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WASHINGTON, D.C. -- As part of a continuing effort to open doors for people with disabilities, the Justice Department today sued the developers and architect of four housing developments in Las Vegas, Nevada for allegedly failing to construct accessible housing complexes. The suit, filed in the U.S. District Court in Las Vegas, charges the owners and designer of Rock Springs Vista Properties with violating the Fair Housing Act by not including certain features which would make four of their residential complexes accessible. "The requirements of the law are clear and simple," said Isabelle Katz Pinzler, Acting Assistant Attorney General for Civil Rights. "The benefits of the law to people with disabilities are profound." Under the Fair Housing Act, as amended in 1988, multi-family housing developments designed and constructed for first occupancy after March 1991 are required to contain certain accessibility features. These requirements include: accessible common areas; doors and hallways wide enough for wheelchairs; installation of electrical outlets; reinforced bathroom walls on which grab bars can be installed; bathrooms and kitchens which allow enough space to maneuver a wheelchair; and lowered electrical outlets, light switches and thermostats. With the exception of the kitchens at the four properties, the housing units referenced in the lawsuit do not comply with all of the above-cited requirements. The Justice Department complaint seeks a court order requiring that the Rock Springs housing units, as well as any future housing the defendants might design and construct, be accessible. The lawsuit also seeks damages for victims of discrimination and civil penalties. In September 1994, the Department of Housing and Urban Development (HUD) began to conduct the first of four separate investigations of the Rock Springs Vista Properties. After efforts to conciliate these matters failed, it referred them to the Justice Department for further investigation and enforcement. A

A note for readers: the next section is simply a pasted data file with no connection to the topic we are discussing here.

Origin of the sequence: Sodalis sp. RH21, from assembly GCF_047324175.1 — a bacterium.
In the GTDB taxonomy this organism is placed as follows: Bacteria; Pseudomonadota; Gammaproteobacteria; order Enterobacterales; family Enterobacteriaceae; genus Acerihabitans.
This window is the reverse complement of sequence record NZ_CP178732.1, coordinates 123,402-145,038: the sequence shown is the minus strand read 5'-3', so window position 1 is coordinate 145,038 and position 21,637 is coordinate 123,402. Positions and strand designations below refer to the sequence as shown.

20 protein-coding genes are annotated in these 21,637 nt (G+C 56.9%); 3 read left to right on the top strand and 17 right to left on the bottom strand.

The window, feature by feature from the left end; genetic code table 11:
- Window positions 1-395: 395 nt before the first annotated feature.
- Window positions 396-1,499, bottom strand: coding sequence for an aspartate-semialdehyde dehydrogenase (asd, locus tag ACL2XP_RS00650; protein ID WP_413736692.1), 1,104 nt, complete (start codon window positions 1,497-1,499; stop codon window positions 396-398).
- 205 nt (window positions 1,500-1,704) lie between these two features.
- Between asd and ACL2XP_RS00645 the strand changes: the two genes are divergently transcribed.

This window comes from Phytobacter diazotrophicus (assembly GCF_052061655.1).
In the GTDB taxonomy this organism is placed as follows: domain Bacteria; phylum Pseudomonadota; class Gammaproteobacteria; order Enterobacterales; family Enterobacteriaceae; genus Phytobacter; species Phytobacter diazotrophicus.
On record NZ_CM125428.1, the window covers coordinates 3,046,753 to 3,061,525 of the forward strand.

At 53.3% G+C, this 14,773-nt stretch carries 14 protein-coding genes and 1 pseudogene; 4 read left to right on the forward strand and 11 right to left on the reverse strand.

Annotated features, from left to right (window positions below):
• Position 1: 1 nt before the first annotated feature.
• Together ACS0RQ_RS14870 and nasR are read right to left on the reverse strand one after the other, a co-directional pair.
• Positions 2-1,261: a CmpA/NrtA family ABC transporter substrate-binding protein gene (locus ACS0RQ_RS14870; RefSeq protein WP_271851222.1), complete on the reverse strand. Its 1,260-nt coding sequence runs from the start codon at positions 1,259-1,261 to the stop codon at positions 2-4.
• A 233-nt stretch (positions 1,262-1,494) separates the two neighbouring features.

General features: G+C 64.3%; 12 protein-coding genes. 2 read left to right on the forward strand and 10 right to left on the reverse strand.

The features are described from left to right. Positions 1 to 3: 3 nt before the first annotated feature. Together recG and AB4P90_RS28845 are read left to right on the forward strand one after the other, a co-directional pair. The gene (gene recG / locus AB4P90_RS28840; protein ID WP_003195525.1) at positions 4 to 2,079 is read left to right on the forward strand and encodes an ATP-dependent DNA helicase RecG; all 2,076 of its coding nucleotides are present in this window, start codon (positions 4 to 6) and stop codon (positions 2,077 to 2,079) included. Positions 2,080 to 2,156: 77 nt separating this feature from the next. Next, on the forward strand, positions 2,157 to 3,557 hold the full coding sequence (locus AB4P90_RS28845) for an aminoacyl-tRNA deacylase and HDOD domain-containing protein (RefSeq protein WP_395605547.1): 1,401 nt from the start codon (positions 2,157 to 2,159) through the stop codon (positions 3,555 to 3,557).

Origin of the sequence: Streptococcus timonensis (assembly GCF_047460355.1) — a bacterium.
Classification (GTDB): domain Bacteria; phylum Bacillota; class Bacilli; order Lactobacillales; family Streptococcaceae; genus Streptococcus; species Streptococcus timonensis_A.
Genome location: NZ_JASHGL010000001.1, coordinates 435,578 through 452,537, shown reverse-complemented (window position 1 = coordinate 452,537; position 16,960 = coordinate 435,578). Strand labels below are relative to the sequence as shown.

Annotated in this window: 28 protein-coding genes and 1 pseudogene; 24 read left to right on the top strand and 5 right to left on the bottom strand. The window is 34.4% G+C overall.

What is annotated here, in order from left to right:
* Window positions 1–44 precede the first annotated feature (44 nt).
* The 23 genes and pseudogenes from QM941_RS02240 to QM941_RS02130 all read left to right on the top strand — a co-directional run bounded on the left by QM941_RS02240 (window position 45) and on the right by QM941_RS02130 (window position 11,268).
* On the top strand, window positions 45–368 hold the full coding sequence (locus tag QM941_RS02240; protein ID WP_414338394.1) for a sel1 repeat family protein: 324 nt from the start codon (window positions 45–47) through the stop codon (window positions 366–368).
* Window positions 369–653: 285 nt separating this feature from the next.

complaint that was filed against a fifth Rock Springs Vista Property was resolved in early November. "Persons with disabilities have the right to live where they choose," said Andrew Cuomo, Secretary of HUD. "There is no acceptable reason for newly constructed apartments to be unavailable to people with disabilities. It's unfair, it's illegal, and this Department won't tolerate it." Cuomo noted that HUD successfully resolved five other accessibility complaints from citizens in Las Vegas, resulting in agreements providing relief for the complainants and commitments by developers to correct alleged violations. The Justice Department and HUD have reached out to the building industry to inform those involved in the design and construction of multi-family housing about the requirements of the law. "Through our education efforts we hope to encourage all those involved in constructing multifamily homes to understand and follow the law," added Pinzler. The developments in alleged violation of federal law are: Rock Springs Vista #7, located at Vegas Drive and Durango Drive, Las Vegas; Rock Springs Vista #8, located at Vegas Drive and Buffalo Drive, Las Vegas; Rock Springs Vista 9, located at Buffalo Drive and Ducharme Avenue, Las Vegas; and Rock Springs Vista Mesquite, located at Rock Springs Drive and Mesa Boulevard, Mesquite. ### 97-529